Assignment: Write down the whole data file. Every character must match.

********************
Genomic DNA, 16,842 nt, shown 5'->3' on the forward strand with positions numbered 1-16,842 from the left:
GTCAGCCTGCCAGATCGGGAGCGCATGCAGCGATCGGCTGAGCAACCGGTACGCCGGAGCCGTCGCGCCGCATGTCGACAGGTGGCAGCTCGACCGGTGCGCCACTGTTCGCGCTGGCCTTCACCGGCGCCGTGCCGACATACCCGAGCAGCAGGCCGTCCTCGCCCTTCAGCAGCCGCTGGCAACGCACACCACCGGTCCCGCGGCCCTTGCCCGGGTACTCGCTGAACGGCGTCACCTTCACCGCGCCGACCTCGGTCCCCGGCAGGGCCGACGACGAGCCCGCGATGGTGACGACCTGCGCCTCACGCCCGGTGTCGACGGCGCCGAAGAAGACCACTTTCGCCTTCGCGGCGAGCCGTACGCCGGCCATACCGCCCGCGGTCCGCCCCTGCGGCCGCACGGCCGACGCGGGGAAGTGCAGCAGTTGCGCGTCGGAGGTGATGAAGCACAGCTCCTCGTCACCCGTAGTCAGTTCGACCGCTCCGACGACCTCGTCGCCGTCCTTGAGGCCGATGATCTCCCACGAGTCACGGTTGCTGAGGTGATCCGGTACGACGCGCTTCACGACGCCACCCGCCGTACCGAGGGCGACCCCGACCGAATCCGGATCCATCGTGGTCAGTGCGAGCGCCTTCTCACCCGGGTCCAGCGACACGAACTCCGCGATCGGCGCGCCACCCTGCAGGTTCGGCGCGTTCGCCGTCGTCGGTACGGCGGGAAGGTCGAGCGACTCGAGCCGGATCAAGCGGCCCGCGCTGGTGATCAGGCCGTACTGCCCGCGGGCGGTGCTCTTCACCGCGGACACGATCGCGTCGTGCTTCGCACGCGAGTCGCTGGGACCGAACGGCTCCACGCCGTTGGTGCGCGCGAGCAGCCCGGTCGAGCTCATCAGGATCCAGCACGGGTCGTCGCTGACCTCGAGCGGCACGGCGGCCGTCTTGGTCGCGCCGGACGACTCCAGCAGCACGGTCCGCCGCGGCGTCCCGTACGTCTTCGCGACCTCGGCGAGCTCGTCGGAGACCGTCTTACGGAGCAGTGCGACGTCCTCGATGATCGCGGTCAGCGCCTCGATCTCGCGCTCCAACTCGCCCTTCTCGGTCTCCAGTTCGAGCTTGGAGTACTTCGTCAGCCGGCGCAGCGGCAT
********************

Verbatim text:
Genomic DNA, 16,842 nt, shown 5'->3' on the forward strand with positions numbered 1-16,842 from the left:
GTCAGCCTGCCAGATCGGGAGCGCATGCAGCGATCGGCTGAGCAACCGGTACGCCGGAGCCGTCGCGCCGCATGTCGACAGGTGGCAGCTCGACCGGTGCGCCACTGTTCGCGCTGGCCTTCACCGGCGCCGTGCCGACATACCCGAGCAGCAGGCCGTCCTCGCCCTTCAGCAGCCGCTGGCAACGCACACCACCGGTCCCGCGGCCCTTGCCCGGGTACTCGCTGAACGGCGTCACCTTCACCGCGCCGACCTCGGTCCCCGGCAGGGCCGACGACGAGCCCGCGATGGTGACGACCTGCGCCTCACGCCCGGTGTCGACGGCGCCGAAGAAGACCACTTTCGCCTTCGCGGCGAGCCGTACGCCGGCCATACCGCCCGCGGTCCGCCCCTGCGGCCGCACGGCCGACGCGGGGAAGTGCAGCAGTTGCGCGTCGGAGGTGATGAAGCACAGCTCCTCGTCACCCGTAGTCAGTTCGACCGCTCCGACGACCTCGTCGCCGTCCTTGAGGCCGATGATCTCCCACGAGTCACGGTTGCTGAGGTGATCCGGTACGACGCGCTTCACGACGCCACCCGCCGTACCGAGGGCGACCCCGACCGAATCCGGATCCATCGTGGTCAGTGCGAGCGCCTTCTCACCCGGGTCCAGCGACACGAACTCCGCGATCGGCGCGCCACCCTGCAGGTTCGGCGCGTTCGCCGTCGTCGGTACGGCGGGAAGGTCGAGCGACTCGAGCCGGATCAAGCGGCCCGCGCTGGTGATCAGGCCGTACTGCCCGCGGGCGGTGCTCTTCACCGCGGACACGATCGCGTCGTGCTTCGCACGCGAGTCGCTGGGACCGAACGGCTCCACGCCGTTGGTGCGCGCGAGCAGCCCGGTCGAGCTCATCAGGATCCAGCACGGGTCGTCGCTGACCTCGAGCGGCACGGCGGCCGTCTTGGTCGCGCCGGACGACTCCAGCAGCACGGTCCGCCGCGGCGTCCCGTACGTCTTCGCGACCTCGGCGAGCTCGTCGGAGACCGTCTTACGGAGCAGTGCGACGTCCTCGATGATCGCGGTCAGCGCCTCGATCTCGCGCTCCAACTCGCCCTTCTCGGTCTCCAGTTCGAGCTTGGAGTACTTCGTCAGCCGGCGCAGCGGCAT